Plans to scrap all the city’s pay and display machines amount to discrimination against senior citizens, a councillor has claimed.

Brighton and Hove City Council voted earlier this year in favour of getting rid of all of the pay and display machines in an effort to save costs.

A report said the measure, which would save around £220,000, would eliminate the “large budget pressure” for converting all machines to 4G by early 2023, as well as lead to savings on cash collection, maintenance and other costs.

The report highlighted that the move risked impacts around “digital exclusion” as “all payments would be through the Pay by Phone app”.

The Argus: Cllr Theobald said forcing residents and visitors to use an app to pay for parking would cause problemsCllr Theobald said forcing residents and visitors to use an app to pay for parking would cause problems (Image: The Argus)

Carol Theobald, Conservative councillor for Patcham, said that she has often had issues trying to pay for parking using the app and it could pose real problems for visitors and residents alike.

She said: “I think it’s awful and there has been no real consultation. I can’t believe it is happening.

“What happens to residents and visitors who have not downloaded the app? There will be a good number who would not know how to do this. In my view, this is discrimination against our senior citizens.”

Cllr Theobald also said fewer people would choose to visit Brighton and Hove if the parking machines are removed.

She said: “I think some people will very upset and won’t know what to do or where to park. They’ll go to Eastbourne or Worthing or somewhere else instead.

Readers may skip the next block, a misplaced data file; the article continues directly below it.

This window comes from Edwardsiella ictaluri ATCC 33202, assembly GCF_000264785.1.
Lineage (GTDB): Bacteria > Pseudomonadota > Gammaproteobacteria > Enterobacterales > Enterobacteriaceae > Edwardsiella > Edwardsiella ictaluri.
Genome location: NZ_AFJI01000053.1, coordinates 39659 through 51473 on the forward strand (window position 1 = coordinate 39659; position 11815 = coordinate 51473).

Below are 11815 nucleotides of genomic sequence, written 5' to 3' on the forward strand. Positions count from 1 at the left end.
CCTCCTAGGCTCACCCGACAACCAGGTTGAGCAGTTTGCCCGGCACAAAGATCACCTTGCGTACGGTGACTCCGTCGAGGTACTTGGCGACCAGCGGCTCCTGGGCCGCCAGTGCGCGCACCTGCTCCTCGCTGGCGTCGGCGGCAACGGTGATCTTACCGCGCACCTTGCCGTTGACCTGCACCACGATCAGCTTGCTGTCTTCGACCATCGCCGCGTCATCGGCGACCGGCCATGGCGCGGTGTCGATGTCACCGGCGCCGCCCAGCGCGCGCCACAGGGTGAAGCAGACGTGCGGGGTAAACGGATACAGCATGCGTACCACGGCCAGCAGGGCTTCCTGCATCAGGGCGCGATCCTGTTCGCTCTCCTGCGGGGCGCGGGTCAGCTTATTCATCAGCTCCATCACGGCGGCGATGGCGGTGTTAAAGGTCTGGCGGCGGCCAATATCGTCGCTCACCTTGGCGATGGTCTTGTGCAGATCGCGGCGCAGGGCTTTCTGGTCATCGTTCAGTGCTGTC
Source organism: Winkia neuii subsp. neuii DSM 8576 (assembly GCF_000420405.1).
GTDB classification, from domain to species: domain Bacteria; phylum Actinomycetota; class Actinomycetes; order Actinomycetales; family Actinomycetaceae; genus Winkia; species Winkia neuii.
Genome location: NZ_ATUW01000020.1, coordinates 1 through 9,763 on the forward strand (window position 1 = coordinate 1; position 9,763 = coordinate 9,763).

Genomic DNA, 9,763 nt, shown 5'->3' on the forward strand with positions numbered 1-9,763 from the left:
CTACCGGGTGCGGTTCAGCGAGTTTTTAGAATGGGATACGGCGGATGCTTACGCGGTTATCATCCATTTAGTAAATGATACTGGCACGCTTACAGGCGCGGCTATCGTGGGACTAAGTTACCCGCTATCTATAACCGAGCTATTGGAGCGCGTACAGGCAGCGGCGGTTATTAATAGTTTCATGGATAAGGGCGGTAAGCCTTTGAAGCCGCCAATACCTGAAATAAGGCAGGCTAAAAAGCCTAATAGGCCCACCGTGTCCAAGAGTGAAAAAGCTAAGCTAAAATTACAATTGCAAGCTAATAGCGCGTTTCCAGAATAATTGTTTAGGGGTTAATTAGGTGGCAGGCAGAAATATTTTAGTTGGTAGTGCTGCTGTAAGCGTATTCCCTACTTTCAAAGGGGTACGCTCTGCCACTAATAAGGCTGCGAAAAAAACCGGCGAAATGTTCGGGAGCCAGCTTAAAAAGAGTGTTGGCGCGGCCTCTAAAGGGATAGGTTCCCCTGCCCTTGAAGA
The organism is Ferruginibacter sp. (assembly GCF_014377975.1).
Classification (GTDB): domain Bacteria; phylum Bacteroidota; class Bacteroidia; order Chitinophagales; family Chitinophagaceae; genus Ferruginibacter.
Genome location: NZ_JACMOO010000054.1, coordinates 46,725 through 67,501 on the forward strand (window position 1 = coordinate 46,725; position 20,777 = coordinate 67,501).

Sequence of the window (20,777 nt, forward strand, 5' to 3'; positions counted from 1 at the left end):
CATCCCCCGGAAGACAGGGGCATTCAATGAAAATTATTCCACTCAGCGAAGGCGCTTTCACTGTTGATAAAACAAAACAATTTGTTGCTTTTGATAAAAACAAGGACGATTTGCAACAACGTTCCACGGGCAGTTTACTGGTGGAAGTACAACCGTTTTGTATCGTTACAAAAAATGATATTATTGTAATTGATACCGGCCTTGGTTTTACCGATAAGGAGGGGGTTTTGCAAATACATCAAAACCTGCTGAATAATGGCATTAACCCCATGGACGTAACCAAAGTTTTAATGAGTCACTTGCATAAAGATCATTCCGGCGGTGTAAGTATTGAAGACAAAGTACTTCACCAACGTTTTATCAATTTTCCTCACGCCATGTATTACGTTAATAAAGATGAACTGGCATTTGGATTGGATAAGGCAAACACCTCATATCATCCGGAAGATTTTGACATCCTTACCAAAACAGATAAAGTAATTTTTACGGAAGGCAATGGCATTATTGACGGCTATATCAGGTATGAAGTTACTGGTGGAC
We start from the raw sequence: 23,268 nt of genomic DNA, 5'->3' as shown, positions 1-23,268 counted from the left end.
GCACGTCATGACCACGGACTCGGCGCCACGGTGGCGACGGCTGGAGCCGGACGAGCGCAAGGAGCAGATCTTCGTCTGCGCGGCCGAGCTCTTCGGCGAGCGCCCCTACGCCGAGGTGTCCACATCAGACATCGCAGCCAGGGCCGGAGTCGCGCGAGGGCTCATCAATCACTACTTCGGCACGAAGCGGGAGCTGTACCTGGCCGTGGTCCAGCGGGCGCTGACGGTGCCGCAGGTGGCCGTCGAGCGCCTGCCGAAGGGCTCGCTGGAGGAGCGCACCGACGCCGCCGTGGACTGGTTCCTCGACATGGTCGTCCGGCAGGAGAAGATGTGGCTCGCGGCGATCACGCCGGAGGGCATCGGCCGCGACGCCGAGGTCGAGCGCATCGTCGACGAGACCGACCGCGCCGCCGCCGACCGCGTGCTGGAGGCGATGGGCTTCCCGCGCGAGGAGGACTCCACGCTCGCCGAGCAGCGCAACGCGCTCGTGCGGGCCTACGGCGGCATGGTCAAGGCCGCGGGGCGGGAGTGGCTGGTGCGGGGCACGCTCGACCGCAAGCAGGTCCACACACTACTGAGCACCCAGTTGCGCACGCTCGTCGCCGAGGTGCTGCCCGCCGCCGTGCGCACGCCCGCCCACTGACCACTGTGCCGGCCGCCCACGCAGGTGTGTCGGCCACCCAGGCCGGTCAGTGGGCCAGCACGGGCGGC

“There are no benefits to the Pay by Phone system - the council just can’t be bothered to have someone come and collect the money.”

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Other councils across England have taken similar measures, blaming the cost of changing meters over to 4G as mobile operators prepare to switch off their outdated 3G networks.

However, Caroline Abrahams, charity director at Age UK, raised concerns that scrapping the machines would have an adverse effect on older people and the less tech-savvy.

She said: “More than most, older people need to be able to park close to shops and amenities, especially if they find it hard to walk very far.

“The news that we may soon see the end of pay and display parking is disastrous for anyone without a smartphone, including millions of older people who are struggling with the shift away from the coin-in-the-slot payment methods they used throughout their lives.

“We are still light years away from a world in which digital tech can help everyone and public bodies and businesses running car park services need to recognise this before it is too late.

“It would be completely unfair to exclude swathes of our older population from being able to park by requiring everyone to use an app - there should always be an alternative off-line payment method available too.”

The Argus:

A council spokesman confirmed that, while no machines so far have been removed, all pay and display machines in the city will be scrapped by May 31.

However, machines will remain at the council’s off-street barrier car parks.

He said: “Councillors approved last month measures to remove all pay and display machines in Brighton and Hove.

“The removal will lead to significant cost savings at a time when all councils are having to address huge financial challenges, brought on by years of government cuts to funding and also inflation.

“Currently, 78 per cent of all on-street parking transactions in Brighton and Hove are made using the Pay by Phone app and telephone number, with 22 per cent made using the machines. Only two per cent are cash payments.

“People who have a debit or credit card but without access to the app can still pay by calling the telephone number.

“For the small number of people without the use of a debit or credit card, parking can still be purchased at one of the more than 150 Paypoint vendors across the city.

“Machines will remain in our off-street barrier car parks.”

Councillors also voted through significant increases in parking costs and fines in the budget meeting, in an attempt to plug a multimillion-pound black hole in the city's finances. 

Some of the city's lifeguard stations were also cut as part of the savings made.